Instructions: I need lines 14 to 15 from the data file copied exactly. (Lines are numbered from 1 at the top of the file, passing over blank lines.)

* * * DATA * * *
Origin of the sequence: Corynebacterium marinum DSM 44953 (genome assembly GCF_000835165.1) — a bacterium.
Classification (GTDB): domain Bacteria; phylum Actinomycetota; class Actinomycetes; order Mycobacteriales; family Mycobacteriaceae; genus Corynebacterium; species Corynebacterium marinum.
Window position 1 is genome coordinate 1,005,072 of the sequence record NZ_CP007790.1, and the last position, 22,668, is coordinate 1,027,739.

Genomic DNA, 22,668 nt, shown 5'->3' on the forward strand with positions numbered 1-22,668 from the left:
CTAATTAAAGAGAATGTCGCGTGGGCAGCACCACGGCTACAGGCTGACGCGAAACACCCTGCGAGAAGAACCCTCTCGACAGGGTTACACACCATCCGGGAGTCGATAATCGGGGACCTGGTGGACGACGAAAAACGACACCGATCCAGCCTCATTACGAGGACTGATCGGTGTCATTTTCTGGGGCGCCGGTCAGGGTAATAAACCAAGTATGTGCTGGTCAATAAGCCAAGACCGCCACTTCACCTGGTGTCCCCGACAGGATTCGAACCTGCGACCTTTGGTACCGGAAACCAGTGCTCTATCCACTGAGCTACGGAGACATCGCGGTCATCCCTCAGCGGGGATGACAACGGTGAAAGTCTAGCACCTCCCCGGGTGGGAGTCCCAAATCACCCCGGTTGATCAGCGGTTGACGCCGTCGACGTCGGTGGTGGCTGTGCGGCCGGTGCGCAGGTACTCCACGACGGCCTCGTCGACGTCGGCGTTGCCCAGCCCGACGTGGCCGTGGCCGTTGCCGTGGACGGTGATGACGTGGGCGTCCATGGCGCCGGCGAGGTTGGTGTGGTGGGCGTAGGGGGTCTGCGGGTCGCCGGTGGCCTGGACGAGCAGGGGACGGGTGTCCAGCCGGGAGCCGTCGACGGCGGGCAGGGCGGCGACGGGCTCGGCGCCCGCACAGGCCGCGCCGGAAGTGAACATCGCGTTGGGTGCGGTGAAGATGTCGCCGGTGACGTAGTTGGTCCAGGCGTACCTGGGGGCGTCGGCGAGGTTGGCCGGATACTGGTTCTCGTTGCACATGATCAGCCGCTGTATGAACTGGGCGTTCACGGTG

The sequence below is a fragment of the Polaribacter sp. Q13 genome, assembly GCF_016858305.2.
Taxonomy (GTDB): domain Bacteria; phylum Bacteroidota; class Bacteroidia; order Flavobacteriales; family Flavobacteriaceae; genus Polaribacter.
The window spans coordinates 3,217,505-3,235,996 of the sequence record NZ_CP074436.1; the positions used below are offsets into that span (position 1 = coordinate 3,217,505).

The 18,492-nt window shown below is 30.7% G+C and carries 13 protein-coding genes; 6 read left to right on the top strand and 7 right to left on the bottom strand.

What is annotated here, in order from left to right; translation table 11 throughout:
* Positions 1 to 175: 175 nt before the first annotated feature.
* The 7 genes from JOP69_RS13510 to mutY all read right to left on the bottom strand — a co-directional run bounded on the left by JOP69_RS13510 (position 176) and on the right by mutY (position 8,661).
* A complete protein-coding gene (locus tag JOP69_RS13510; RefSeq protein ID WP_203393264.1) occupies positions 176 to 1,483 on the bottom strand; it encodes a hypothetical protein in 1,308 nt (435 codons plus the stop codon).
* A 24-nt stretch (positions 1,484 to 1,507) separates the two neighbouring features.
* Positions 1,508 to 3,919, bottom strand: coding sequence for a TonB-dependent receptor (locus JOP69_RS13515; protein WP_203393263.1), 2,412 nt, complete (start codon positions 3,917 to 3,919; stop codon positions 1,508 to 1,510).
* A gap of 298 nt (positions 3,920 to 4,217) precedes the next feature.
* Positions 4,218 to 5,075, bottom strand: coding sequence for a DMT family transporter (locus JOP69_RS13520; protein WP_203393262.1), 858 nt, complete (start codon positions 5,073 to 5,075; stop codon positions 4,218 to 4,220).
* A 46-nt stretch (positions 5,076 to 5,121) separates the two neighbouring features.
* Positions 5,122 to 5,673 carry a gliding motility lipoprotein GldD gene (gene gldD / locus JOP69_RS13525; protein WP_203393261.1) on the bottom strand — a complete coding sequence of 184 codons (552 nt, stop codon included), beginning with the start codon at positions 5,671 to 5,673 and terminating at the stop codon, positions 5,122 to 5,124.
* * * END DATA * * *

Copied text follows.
* A 24-nt stretch (positions 1,484 to 1,507) separates the two neighbouring features.
* Positions 1,508 to 3,919, bottom strand: coding sequence for a TonB-dependent receptor (locus JOP69_RS13515; protein WP_203393263.1), 2,412 nt, complete (start codon positions 3,917 to 3,919; stop codon positions 1,508 to 1,510).